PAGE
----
Beam Therapeutics is selling opt-in rights to Verve’s gene therapy programs aimed at cardiovascular disease to Eli Lilly for up to $600 million, a third of which is upfront cash.
The deal, disclosed Tuesday, gives Lilly rights to opt in to Verve’s programs aimed at PCSK9, ANGPTL3 and another undisclosed target. The PCSK9 program, VERVE-101, recently had an FDA hold lifted, allowing enrollment to begin in the U.S. for additional parts of an ongoing phase 1 trial. In exchange, Lilly is coughing up $200 million in upfront cash in addition to a $50 million equity investment. The deal puts $350 million on the table should the programs reach certain milestones.
The equity investment was Lilly’s proposal, Beam CEO John Evans said in an interview, allowing the Big Pharma to have a bit of an actual stake in Beam. Evans said he wouldn’t have wanted to sell much more of the company than was included but that “it's a good sign of a relationship that we could potentially grow in the future.”
In a statement, Ruth Gimeno, Ph.D., group VP of diabetes, obesity and cardiometabolic research at Lilly, underscored the company's interest in single-course gene editing treatments. Lilly and Verve first partnered earlier this year on a preclinical in vivo program targeting Lp(a) to treat atherosclerotic cardiovascular disease.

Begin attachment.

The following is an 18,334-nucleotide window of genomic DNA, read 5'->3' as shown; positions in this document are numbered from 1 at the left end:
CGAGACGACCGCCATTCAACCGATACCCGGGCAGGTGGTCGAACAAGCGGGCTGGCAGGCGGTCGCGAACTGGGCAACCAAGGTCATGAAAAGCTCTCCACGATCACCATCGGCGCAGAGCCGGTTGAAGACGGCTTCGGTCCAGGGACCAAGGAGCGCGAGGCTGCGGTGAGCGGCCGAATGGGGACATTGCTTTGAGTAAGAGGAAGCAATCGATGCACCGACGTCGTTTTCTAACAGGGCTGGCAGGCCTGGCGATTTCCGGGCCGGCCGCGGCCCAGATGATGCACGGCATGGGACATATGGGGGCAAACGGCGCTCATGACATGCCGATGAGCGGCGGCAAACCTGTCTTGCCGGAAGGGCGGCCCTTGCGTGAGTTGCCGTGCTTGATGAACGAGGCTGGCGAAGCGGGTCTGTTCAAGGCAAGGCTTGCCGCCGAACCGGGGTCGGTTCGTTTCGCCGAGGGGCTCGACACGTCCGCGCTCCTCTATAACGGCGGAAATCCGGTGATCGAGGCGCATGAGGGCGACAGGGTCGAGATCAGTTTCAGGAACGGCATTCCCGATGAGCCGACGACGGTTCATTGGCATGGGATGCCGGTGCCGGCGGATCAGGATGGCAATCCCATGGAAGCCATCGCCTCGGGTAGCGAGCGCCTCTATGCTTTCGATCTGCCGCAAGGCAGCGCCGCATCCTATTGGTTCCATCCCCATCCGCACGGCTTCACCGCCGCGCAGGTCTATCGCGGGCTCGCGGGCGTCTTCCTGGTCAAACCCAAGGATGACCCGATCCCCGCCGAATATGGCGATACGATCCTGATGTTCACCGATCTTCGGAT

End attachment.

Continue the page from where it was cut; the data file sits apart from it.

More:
"This agreement expands the scope of Lilly’s ongoing relationship with Verve and gives us exposure to the full breadth of potential with Beam’s base editing platform," she said.
Beam and Verve’s deal dates back to 2019 when Verve emerged out of stealth, licensing Beam’s base editing technology to tackle the targets now at the center of the deal. It was amended in 2022 to tack on the additional undisclosed target, with Verve offering Beam some of its own tech to be used on a target-by-target basis.
Evans says this handoff had been in the works for a “long time” and had been negotiated separately from the larger restructuring that Beam just announced. He said closing this deal earlier would not have changed those plans, which included layoffs to 20% of the staff.
“We really did want to do both,” Evans said. “I think it’s an ‘and’ not an ‘or’ for us.”
But the deal does represent the first in potentially additional out-licensing opportunities that Beam is shopping around, including programs targeting hepatitis B virus and Stargardt disease that are now on the periphery after the restructuring. Evans confirmed the company has had discussions with potential suitors about both of them. He also mentioned conversations that have centered on BEAM-201, the company’s CAR-T asset, which just began dosing in a phase 1 trial last month.
“Business development is a critical part of our strategy, both to create financing and generate that investment capital that we want to have, but also to put the technologies into more hands so they can reach more patients,” he said.
Sickle cell and beta thalassemia patients are still waiting to try out the technology, however, but Evans reiterated guidance that he expects that the first patient will be dosed with BEAM-101 before the end of the year. He said multiple patients are continuing to move through the screening and transfusion process as well.
“All of that should lead to a pretty rich data update in ‘24 on that program,” he said.